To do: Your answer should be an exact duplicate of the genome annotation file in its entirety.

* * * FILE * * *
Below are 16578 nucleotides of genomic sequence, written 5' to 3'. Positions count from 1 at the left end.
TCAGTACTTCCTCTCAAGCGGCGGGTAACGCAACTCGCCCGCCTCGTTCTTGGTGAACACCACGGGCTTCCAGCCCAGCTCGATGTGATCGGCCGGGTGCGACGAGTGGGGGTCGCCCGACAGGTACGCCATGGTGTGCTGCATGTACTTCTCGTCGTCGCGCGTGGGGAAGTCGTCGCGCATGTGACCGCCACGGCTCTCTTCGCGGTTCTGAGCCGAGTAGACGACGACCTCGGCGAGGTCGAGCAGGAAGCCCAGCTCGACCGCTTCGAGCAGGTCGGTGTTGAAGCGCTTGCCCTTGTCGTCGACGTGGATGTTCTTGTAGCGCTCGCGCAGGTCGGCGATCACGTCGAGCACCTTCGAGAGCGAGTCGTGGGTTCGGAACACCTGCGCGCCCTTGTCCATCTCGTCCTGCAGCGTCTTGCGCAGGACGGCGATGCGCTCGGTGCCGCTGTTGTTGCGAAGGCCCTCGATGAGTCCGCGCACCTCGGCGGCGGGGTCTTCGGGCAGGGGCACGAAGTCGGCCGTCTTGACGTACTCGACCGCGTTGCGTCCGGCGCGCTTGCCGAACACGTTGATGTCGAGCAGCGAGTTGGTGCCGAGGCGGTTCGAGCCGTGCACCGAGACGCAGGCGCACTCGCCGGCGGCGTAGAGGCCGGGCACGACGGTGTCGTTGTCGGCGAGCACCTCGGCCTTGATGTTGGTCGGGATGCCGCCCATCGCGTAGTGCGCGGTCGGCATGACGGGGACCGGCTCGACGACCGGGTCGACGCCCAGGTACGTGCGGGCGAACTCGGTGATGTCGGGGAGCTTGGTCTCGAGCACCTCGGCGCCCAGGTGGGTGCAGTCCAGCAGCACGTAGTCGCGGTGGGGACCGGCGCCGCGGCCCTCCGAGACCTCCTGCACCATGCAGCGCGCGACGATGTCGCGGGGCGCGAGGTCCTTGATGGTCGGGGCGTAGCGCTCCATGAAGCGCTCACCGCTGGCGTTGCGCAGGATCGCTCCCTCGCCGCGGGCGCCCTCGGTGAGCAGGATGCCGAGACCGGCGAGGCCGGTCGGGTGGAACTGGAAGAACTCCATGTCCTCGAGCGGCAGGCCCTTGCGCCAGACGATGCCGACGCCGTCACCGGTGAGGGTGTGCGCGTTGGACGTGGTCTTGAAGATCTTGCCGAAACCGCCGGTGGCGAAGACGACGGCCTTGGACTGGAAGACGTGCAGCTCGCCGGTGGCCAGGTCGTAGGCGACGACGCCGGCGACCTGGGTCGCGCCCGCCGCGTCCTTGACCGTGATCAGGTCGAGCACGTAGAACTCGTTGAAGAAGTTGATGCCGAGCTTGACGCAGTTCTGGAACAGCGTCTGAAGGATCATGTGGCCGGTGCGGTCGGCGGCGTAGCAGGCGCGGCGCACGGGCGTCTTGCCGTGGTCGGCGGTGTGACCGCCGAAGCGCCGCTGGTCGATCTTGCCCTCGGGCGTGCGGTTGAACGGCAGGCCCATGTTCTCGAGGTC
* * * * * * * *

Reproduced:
Below are 16578 nucleotides of genomic sequence, written 5' to 3'. Positions count from 1 at the left end.
TCAGTACTTCCTCTCAAGCGGCGGGTAACGCAACTCGCCCGCCTCGTTCTTGGTGAACACCACGGGCTTCCAGCCCAGCTCGATGTGATCGGCCGGGTGCGACGAGTGGGGGTCGCCCGACAGGTACGCCATGGTGTGCTGCATGTACTTCTCGTCGTCGCGCGTGGGGAAGTCGTCGCGCATGTGACCGCCACGGCTCTCTTCGCGGTTCTGAGCCGAGTAGACGACGACCTCGGCGAGGTCGAGCAGGAAGCCCAGCTCGACCGCTTCGAGCAGGTCGGTGTTGAAGCGCTTGCCCTTGTCGTCGACGTGGATGTTCTTGTAGCGCTCGCGCAGGTCGGCGATCACGTCGAGCACCTTCGAGAGCGAGTCGTGGGTTCGGAACACCTGCGCGCCCTTGTCCATCTCGTCCTGCAGCGTCTTGCGCAGGACGGCGATGCGCTCGGTGCCGCTGTTGTTGCGAAGGCCCTCGATGAGTCCGCGCACCTCGGCGGCGGGGTCTTCGGGCAGGGGCACGAAGTCGGCCGTCTTGACGTACTCGACCGCGTTGCGTCCGGCGCGCTTGCCGAACACGTTGATGTCGAGCAGCGAGTTGGTGCCGAGGCGGTTCGAGCCGTGCACCGAGACGCAGGCGCACTCGCCGGCGGCGTAGAGGCCGGGCACGACGGTGTCGTTGTCGGCGAGCACCTCGGCCTTGATGTTGGTCGGGATGCCGCCCATCGCGTAGTGCGCGGTCGGCATGACGGGGACCGGCTCGACGACCGGGTCGACGCCCAGGTACGTGCGGGCGAACTCGGTGATGTCGGGGAGCTTGGTCTCGAGCACCTCGGCGCCCAGGTGGGTGCAGTCCAGCAGCACGTAGTCGCGGTGGGGACCGGCGCCGCGGCCCTCCGAGACCTCCTGCACCATGCAGCGCGCGACGATGTCGCGGGGCGCGAGGTCCTTGATGGTCGGGGCGTAGCGCTCCATGAAGCGCTCACCGCTGGCGTTGCGCAGGATCGCTCCCTCGCCGCGGGCGCCCTCGGTGAGCAGGATGCCGAGACCGGCGAGGCCGGTCGGGTGGAACTGGAAGAACTCCATGTCCTCGAGCGGCAGGCCCTTGCGCCAGACGATGCCGACGCCGTCACCGGTGAGGGTGTGCGCGTTGGACGTGGTCTTGAAGATCTTGCCGAAACCGCCGGTGGCGAAGACGACGGCCTTGGACTGGAAGACGTGCAGCTCGCCGGTGGCCAGGTCGTAGGCGACGACGCCGGCGACCTGGGTCGCGCCCGCCGCGTCCTTGACCGTGATCAGGTCGAGCACGTAGAACTCGTTGAAGAAGTTGATGCCGAGCTTGACGCAGTTCTGGAACAGCGTCTGAAGGATCATGTGGCCGGTGCGGTCGGCGGCGTAGCAGGCGCGGCGCACGGGCGTCTTGCCGTGGTCGGCGGTGTGACCGCCGAAGCGCCGCTGGTCGATCTTGCCCTCGGGCGTGCGGTTGAACGGCAGGCCCATGTTCTCGAGGTC